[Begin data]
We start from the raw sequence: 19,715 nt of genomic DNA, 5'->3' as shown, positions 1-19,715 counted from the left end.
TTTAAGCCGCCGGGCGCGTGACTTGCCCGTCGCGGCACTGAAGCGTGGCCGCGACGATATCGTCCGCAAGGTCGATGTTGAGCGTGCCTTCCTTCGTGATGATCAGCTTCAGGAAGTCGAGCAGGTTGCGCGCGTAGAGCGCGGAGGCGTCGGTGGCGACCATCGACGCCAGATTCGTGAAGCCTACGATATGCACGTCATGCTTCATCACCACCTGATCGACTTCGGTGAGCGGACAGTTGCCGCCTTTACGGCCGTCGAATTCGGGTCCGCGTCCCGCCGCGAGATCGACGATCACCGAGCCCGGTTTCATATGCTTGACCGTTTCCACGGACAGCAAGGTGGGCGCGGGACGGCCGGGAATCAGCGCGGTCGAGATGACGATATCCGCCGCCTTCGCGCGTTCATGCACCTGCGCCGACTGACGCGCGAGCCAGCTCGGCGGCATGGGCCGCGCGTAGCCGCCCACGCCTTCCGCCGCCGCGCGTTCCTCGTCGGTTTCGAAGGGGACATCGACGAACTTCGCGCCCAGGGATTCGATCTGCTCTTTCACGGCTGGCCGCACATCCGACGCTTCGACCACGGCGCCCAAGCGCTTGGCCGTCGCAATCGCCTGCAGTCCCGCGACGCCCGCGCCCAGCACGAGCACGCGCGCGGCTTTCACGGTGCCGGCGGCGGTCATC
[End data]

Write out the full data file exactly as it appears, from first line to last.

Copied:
We start from the raw sequence: 19,715 nt of genomic DNA, 5'->3' as shown, positions 1-19,715 counted from the left end.
TTTAAGCCGCCGGGCGCGTGACTTGCCCGTCGCGGCACTGAAGCGTGGCCGCGACGATATCGTCCGCAAGGTCGATGTTGAGCGTGCCTTCCTTCGTGATGATCAGCTTCAGGAAGTCGAGCAGGTTGCGCGCGTAGAGCGCGGAGGCGTCGGTGGCGACCATCGACGCCAGATTCGTGAAGCCTACGATATGCACGTCATGCTTCATCACCACCTGATCGACTTCGGTGAGCGGACAGTTGCCGCCTTTACGGCCGTCGAATTCGGGTCCGCGTCCCGCCGCGAGATCGACGATCACCGAGCCCGGTTTCATATGCTTGACCGTTTCCACGGACAGCAAGGTGGGCGCGGGACGGCCGGGAATCAGCGCGGTCGAGATGACGATATCCGCCGCCTTCGCGCGTTCATGCACCTGCGCCGACTGACGCGCGAGCCAGCTCGGCGGCATGGGCCGCGCGTAGCCGCCCACGCCTTCCGCCGCCGCGCGTTCCTCGTCGGTTTCGAAGGGGACATCGACGAACTTCGCGCCCAGGGATTCGATCTGCTCTTTCACGGCTGGCCGCACATCCGACGCTTCGACCACGGCGCCCAAGCGCTTGGCCGTCGCAATCGCCTGCAGTCCCGCGACGCCCGCGCCCAGCACGAGCACGCGCGCGGCTTTCACGGTGCCGGCGGCGGTCATC